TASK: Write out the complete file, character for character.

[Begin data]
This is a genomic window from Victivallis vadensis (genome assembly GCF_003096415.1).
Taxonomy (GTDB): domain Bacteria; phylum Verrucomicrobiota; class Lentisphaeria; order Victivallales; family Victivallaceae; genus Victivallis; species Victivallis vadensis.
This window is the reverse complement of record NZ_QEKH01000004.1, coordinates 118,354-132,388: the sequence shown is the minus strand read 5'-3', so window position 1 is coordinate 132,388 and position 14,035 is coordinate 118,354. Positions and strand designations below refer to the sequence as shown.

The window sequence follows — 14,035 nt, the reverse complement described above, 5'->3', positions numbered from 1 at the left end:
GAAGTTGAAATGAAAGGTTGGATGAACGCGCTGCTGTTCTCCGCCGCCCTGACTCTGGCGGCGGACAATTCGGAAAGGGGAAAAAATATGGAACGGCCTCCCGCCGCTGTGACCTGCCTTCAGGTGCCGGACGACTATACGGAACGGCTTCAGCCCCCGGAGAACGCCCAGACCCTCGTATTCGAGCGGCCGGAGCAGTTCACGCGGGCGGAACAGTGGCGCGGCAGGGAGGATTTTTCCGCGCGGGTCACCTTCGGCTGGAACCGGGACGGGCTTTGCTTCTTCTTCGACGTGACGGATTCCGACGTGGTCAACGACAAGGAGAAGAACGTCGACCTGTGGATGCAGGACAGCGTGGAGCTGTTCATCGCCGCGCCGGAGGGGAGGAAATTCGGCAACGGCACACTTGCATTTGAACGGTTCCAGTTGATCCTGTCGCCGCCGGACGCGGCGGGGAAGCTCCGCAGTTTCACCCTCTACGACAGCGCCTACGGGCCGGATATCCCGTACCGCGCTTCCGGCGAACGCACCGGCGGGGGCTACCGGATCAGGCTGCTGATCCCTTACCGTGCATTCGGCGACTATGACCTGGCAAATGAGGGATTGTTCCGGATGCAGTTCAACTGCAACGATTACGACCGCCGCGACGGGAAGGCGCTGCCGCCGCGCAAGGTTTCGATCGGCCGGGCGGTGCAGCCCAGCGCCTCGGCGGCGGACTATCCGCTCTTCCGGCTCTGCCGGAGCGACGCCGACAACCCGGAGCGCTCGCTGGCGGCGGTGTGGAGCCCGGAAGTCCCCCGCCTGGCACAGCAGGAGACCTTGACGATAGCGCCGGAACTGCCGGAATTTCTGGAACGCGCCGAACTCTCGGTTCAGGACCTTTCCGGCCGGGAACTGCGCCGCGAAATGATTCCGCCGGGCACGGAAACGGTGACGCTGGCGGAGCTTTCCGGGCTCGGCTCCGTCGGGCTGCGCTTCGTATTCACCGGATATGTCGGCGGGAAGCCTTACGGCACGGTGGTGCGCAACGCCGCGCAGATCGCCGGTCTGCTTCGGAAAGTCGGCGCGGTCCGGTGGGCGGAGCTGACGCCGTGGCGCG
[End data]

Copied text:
This is a genomic window from Victivallis vadensis (genome assembly GCF_003096415.1).
Taxonomy (GTDB): domain Bacteria; phylum Verrucomicrobiota; class Lentisphaeria; order Victivallales; family Victivallaceae; genus Victivallis; species Victivallis vadensis.
This window is the reverse complement of record NZ_QEKH01000004.1, coordinates 118,354-132,388: the sequence shown is the minus strand read 5'-3', so window position 1 is coordinate 132,388 and position 14,035 is coordinate 118,354. Positions and strand designations below refer to the sequence as shown.

The window sequence follows — 14,035 nt, the reverse complement described above, 5'->3', positions numbered from 1 at the left end:
GAAGTTGAAATGAAAGGTTGGATGAACGCGCTGCTGTTCTCCGCCGCCCTGACTCTGGCGGCGGACAATTCGGAAAGGGGAAAAAATATGGAACGGCCTCCCGCCGCTGTGACCTGCCTTCAGGTGCCGGACGACTATACGGAACGGCTTCAGCCCCCGGAGAACGCCCAGACCCTCGTATTCGAGCGGCCGGAGCAGTTCACGCGGGCGGAACAGTGGCGCGGCAGGGAGGATTTTTCCGCGCGGGTCACCTTCGGCTGGAACCGGGACGGGCTTTGCTTCTTCTTCGACGTGACGGATTCCGACGTGGTCAACGACAAGGAGAAGAACGTCGACCTGTGGATGCAGGACAGCGTGGAGCTGTTCATCGCCGCGCCGGAGGGGAGGAAATTCGGCAACGGCACACTTGCATTTGAACGGTTCCAGTTGATCCTGTCGCCGCCGGACGCGGCGGGGAAGCTCCGCAGTTTCACCCTCTACGACAGCGCCTACGGGCCGGATATCCCGTACCGCGCTTCCGGCGAACGCACCGGCGGGGGCTACCGGATCAGGCTGCTGATCCCTTACCGTGCATTCGGCGACTATGACCTGGCAAATGAGGGATTGTTCCGGATGCAGTTCAACTGCAACGATTACGACCGCCGCGACGGGAAGGCGCTGCCGCCGCGCAAGGTTTCGATCGGCCGGGCGGTGCAGCCCAGCGCCTCGGCGGCGGACTATCCGCTCTTCCGGCTCTGCCGGAGCGACGCCGACAACCCGGAGCGCTCGCTGGCGGCGGTGTGGAGCCCGGAAGTCCCCCGCCTGGCACAGCAGGAGACCTTGACGATAGCGCCGGAACTGCCGGAATTTCTGGAACGCGCCGAACTCTCGGTTCAGGACCTTTCCGGCCGGGAACTGCGCCGCGAAATGATTCCGCCGGGCACGGAAACGGTGACGCTGGCGGAGCTTTCCGGGCTCGGCTCCGTCGGGCTGCGCTTCGTATTCACCGGATATGTCGGCGGGAAGCCTTACGGCACGGTGGTGCGCAACGCCGCGCAGATCGCCGGTCTGCTTCGGAAAGTCGGCGCGGTCCGGTGGGCGGAGCTGACGCCGTGGCGCG